This is by far the most lightweight of the works of the 'Sceptical Three' of American ufology (the other two are Scheaffer and Klass), and is basically a collection of essays written for such prestigious scientific journals as Omni, Saga's UFO Report, etc. Chapter three, dealing with the variety of folktales surrounding alleged UFOs seen by the crew of Apollo Eleven and Chapter nine dealing with the Petrozavodsk 'UFO' (actually the launch of a spy-satellite) and the bizarre 'explanations' dreamt up by Soviet scientists to hid the truth, are of interest, but much of the rest is pretty pedestrian stuff. It is a sad commentary of current standards of education that Oberg felt it necessary to refute such nonsense as 'spaceship moon'.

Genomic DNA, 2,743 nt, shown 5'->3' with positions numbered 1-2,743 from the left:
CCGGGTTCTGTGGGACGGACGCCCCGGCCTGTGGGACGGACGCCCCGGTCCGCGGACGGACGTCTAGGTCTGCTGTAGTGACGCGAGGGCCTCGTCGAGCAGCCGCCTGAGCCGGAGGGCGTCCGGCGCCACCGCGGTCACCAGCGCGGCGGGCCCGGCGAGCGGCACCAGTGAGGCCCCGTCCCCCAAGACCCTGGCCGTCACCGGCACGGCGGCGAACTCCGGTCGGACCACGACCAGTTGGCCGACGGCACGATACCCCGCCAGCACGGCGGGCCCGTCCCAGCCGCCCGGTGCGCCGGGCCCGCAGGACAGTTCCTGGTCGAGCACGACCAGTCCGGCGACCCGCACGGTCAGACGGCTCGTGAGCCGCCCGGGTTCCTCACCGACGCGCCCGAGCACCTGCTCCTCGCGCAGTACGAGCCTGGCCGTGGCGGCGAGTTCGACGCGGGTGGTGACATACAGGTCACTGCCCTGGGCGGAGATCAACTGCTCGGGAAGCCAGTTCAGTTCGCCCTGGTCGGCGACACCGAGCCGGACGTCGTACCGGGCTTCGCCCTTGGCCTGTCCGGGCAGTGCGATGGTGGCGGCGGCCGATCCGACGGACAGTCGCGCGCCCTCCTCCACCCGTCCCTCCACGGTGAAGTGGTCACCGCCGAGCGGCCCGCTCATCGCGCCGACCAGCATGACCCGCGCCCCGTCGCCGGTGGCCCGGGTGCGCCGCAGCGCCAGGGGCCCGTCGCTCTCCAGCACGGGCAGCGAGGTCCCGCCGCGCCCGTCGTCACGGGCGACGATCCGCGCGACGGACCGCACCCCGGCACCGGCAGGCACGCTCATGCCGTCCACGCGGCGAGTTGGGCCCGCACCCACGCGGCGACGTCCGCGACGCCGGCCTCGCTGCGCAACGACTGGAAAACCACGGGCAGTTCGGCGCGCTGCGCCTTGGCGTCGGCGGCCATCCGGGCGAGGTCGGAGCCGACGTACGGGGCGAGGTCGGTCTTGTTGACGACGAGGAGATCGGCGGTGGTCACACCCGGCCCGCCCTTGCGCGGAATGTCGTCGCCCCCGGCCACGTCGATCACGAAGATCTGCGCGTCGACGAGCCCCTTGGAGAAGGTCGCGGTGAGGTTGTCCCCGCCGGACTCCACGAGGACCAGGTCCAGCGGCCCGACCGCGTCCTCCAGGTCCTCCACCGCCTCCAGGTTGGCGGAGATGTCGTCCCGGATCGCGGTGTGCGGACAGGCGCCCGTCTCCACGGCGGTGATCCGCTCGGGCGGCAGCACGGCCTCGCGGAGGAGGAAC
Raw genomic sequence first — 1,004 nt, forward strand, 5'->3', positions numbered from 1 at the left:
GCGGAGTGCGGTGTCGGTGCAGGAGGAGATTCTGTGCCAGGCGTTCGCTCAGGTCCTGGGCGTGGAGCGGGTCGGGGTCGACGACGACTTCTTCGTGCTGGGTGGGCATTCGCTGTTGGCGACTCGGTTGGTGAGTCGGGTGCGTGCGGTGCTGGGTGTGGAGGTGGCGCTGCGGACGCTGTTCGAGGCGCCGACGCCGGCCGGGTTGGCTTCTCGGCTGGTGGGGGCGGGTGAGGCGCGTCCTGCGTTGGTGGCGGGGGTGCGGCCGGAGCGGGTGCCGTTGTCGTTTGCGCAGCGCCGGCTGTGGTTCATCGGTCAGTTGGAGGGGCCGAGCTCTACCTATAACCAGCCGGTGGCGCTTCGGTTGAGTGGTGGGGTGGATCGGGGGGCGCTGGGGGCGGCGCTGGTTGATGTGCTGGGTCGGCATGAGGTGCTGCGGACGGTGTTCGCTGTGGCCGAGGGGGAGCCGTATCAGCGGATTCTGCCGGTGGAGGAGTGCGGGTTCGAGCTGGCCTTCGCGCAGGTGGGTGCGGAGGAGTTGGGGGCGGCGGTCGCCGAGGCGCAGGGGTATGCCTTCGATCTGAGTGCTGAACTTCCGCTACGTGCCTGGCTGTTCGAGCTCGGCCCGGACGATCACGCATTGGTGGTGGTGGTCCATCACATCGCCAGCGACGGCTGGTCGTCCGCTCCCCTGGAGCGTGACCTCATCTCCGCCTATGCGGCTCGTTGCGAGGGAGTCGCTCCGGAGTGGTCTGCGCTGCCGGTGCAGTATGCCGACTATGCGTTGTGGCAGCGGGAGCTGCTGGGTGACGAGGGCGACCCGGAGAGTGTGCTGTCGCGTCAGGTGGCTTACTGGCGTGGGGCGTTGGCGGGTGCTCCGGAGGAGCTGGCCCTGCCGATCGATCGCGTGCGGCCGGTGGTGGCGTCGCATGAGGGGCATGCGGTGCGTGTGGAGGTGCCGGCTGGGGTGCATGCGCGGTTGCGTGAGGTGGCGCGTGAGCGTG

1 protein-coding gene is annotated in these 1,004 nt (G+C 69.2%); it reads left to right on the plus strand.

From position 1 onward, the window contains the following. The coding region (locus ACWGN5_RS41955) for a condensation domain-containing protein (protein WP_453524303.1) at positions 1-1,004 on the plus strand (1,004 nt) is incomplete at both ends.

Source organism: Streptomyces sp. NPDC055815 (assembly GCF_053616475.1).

The chapter on 'Close Encounters' is rather poor. As usual, the Klass version of events is taken for granted, and easy targets chosen. Oberg makes a good point when he mentions that libel laws (notoriously fiercer in the UK than in the US) can keep many cases in the 'unexplained' camp. On the other hand, they do not appear to deter Oberg overmuch; and ufologists should beware of accepting unverified gossip about the private life of UFO percipients as much as gossip about crashed spaceships and radio contact with aliens. -- Peter Rogerson, Magonia 18, January 1985.